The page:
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I have two random variables $X\sim \mathcal{N}(\bar{x},\sigma_x)$ and $Y\sim \mathcal{N}(\bar{y},\sigma_y)$. I denote $\alpha_1$ the linear regression coefficient of $Y$ versus $X$, and $\alpha_2$ the linear regression coefficient of $X$ versus $Y$.

How do I find the distribution of the product $\alpha_1 \times \alpha_2$ ?

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Suppose we let $s_X$ and $s_Y$ denote the sample standard deviation of the two variables and we let $r_{XY}$ denote the sample correlation. For simple linear regression with an intercept term, the coefficient estimators are:

$$\hat{\alpha}_1 = r_{XY} \cdot \frac{s_Y}{s_X} \quad \quad \quad \quad \quad \hat{\alpha}_2 = r_{XY} \cdot \frac{s_X}{s_Y},$$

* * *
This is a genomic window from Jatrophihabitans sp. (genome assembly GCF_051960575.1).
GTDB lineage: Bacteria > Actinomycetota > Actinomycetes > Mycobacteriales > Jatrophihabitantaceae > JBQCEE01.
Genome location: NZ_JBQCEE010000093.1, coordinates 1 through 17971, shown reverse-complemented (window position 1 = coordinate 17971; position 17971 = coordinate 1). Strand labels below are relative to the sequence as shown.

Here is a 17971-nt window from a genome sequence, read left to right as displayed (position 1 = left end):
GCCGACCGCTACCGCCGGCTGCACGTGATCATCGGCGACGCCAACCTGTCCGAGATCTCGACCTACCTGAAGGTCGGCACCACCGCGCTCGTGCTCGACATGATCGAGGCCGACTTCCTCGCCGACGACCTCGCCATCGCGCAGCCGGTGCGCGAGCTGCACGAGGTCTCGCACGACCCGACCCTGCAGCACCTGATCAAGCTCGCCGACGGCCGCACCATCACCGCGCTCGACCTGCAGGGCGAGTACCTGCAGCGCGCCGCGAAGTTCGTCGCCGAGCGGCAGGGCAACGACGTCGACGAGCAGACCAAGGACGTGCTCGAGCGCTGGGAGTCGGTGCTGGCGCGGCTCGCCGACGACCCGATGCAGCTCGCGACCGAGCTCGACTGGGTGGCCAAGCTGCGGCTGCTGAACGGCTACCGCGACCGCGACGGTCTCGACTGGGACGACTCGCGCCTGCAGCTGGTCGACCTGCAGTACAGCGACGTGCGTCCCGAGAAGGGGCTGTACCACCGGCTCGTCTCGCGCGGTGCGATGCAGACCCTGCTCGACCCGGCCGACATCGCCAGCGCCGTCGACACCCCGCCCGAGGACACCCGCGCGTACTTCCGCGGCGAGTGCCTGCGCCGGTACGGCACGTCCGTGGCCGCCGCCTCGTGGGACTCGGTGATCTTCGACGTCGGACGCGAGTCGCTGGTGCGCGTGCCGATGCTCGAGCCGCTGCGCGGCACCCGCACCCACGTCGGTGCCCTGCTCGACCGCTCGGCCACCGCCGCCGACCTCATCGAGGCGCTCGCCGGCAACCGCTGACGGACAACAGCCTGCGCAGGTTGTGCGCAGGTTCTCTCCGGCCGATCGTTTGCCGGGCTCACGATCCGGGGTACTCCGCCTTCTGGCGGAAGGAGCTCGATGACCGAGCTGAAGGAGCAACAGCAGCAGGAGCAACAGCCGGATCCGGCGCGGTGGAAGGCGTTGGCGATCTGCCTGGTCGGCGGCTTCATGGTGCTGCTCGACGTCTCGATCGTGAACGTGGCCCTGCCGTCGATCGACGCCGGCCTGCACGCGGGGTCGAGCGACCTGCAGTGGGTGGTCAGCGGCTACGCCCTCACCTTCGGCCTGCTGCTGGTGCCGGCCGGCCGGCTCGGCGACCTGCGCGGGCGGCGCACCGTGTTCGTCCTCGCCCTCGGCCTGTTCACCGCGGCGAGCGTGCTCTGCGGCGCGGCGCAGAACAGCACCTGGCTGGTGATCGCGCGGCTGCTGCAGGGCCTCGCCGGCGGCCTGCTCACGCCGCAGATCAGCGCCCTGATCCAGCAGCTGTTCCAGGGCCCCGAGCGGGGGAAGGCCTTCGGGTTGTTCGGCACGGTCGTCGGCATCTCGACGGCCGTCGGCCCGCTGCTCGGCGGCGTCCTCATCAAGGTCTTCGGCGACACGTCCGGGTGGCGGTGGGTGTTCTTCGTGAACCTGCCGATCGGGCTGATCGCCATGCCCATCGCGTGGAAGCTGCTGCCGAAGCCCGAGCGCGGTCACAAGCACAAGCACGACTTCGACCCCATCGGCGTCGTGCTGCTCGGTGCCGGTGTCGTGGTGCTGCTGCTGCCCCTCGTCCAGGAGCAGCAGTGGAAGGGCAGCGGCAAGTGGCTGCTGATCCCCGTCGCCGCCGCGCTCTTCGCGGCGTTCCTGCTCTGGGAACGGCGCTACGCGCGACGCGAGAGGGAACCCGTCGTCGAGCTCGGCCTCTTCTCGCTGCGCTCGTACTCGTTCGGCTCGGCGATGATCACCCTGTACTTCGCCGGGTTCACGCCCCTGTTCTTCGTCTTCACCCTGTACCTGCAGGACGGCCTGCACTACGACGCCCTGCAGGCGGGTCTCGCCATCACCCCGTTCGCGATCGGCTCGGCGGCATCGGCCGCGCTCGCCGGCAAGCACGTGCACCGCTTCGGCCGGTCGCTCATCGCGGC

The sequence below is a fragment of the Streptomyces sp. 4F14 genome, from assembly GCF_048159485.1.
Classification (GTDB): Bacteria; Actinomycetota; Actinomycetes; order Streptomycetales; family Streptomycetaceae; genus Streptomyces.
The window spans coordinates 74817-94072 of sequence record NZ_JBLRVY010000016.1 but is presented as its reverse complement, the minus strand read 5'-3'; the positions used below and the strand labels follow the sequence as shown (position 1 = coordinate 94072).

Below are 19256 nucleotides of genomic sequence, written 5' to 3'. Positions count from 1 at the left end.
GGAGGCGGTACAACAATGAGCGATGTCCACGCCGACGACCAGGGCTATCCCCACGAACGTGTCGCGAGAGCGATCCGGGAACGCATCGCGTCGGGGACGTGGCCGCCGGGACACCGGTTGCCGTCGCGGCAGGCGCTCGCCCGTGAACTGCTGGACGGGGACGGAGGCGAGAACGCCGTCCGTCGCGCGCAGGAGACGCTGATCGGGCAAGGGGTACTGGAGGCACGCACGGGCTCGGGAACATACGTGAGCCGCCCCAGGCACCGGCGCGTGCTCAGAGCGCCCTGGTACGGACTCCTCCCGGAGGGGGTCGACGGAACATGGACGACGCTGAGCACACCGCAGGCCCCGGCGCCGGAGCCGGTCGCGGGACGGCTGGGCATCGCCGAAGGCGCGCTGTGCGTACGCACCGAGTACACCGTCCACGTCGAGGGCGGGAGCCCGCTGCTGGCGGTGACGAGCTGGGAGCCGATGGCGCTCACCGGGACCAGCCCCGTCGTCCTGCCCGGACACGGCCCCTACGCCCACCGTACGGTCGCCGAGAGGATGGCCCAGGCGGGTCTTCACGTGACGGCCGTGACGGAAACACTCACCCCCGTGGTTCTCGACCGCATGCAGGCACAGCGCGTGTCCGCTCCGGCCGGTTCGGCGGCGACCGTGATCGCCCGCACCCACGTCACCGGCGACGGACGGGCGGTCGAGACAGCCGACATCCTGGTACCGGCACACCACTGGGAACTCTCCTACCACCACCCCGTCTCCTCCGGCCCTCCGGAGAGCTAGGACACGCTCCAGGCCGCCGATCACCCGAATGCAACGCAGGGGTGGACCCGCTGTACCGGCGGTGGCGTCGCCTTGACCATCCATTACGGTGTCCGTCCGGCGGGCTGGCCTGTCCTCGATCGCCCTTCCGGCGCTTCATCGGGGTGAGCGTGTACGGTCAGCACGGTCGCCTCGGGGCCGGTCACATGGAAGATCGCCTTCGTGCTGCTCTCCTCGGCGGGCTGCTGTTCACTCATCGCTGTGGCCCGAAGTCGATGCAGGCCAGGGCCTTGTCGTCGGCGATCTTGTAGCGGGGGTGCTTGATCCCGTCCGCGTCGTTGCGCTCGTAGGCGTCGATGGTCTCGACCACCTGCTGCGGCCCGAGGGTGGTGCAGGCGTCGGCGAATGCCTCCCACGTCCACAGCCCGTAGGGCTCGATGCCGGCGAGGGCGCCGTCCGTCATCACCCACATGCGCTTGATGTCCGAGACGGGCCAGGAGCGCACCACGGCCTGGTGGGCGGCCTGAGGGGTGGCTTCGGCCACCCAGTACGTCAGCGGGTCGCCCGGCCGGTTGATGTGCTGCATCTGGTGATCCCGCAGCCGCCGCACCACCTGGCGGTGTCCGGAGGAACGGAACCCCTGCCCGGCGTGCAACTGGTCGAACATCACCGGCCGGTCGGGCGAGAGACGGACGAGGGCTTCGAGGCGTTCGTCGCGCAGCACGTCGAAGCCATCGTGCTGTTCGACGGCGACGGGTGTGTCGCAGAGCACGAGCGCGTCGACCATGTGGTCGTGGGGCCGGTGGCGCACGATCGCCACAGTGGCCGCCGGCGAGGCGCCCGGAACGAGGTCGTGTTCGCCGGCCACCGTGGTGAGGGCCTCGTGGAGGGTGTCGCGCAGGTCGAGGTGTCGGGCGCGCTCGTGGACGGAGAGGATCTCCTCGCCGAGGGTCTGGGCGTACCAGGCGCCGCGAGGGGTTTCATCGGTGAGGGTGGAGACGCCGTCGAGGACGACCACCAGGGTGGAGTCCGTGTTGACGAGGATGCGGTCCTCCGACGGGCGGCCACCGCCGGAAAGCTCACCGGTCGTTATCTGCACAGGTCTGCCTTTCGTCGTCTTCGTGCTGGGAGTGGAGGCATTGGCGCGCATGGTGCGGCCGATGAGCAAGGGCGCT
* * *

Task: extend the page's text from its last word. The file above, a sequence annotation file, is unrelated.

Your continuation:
so their product is:

$$\hat{\alpha}_1 \times \hat{\alpha}_2 = r_{XY}^2 = R^2.$$

That is, the product of the regression coefficients from these two inverse-models is the square of their sample correlation, which is the coefficient-of-determination for either regression model. As to its distribution, that depends on the joint distribution of the values in your model, which you haven't specified. It is possible to derive the distribution of this quantity under various assumptions about the underlying distribution of the values going into the regression (see e.g., here).

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